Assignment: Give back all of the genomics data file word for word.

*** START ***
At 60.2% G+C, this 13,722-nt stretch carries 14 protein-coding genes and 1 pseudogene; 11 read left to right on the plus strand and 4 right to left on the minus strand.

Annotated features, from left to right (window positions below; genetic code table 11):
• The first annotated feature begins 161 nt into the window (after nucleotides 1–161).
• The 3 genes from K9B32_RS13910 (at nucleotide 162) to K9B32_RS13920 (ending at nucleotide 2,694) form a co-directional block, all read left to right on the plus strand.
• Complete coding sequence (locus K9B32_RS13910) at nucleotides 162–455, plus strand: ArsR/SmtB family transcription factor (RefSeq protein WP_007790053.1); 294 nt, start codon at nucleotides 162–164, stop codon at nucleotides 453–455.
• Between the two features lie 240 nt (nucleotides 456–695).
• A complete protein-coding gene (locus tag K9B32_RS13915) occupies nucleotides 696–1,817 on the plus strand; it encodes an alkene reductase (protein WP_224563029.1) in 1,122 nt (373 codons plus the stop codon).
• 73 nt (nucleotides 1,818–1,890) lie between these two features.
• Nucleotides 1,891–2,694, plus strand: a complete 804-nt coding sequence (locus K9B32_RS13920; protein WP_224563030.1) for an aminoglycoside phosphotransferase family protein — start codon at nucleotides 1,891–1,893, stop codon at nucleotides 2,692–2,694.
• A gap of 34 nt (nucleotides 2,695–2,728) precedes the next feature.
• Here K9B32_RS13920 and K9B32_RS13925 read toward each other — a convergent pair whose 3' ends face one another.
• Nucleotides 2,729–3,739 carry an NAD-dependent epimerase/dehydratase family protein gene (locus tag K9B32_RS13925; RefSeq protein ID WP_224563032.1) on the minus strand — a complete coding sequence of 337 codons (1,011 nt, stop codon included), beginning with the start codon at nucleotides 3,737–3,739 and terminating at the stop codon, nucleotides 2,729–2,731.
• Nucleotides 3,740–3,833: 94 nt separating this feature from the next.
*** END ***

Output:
At 60.2% G+C, this 13,722-nt stretch carries 14 protein-coding genes and 1 pseudogene; 11 read left to right on the plus strand and 4 right to left on the minus strand.

Annotated features, from left to right (window positions below; genetic code table 11):
• The first annotated feature begins 161 nt into the window (after nucleotides 1–161).
• The 3 genes from K9B32_RS13910 (at nucleotide 162) to K9B32_RS13920 (ending at nucleotide 2,694) form a co-directional block, all read left to right on the plus strand.
• Complete coding sequence (locus K9B32_RS13910) at nucleotides 162–455, plus strand: ArsR/SmtB family transcription factor (RefSeq protein WP_007790053.1); 294 nt, start codon at nucleotides 162–164, stop codon at nucleotides 453–455.
• Between the two features lie 240 nt (nucleotides 456–695).
• A complete protein-coding gene (locus tag K9B32_RS13915) occupies nucleotides 696–1,817 on the plus strand; it encodes an alkene reductase (protein WP_224563029.1) in 1,122 nt (373 codons plus the stop codon).
• 73 nt (nucleotides 1,818–1,890) lie between these two features.
• Nucleotides 1,891–2,694, plus strand: a complete 804-nt coding sequence (locus K9B32_RS13920; protein WP_224563030.1) for an aminoglycoside phosphotransferase family protein — start codon at nucleotides 1,891–1,893, stop codon at nucleotides 2,692–2,694.
• A gap of 34 nt (nucleotides 2,695–2,728) precedes the next feature.
• Here K9B32_RS13920 and K9B32_RS13925 read toward each other — a convergent pair whose 3' ends face one another.
• Nucleotides 2,729–3,739 carry an NAD-dependent epimerase/dehydratase family protein gene (locus tag K9B32_RS13925; RefSeq protein ID WP_224563032.1) on the minus strand — a complete coding sequence of 337 codons (1,011 nt, stop codon included), beginning with the start codon at nucleotides 3,737–3,739 and terminating at the stop codon, nucleotides 2,729–2,731.
• Nucleotides 3,740–3,833: 94 nt separating this feature from the next.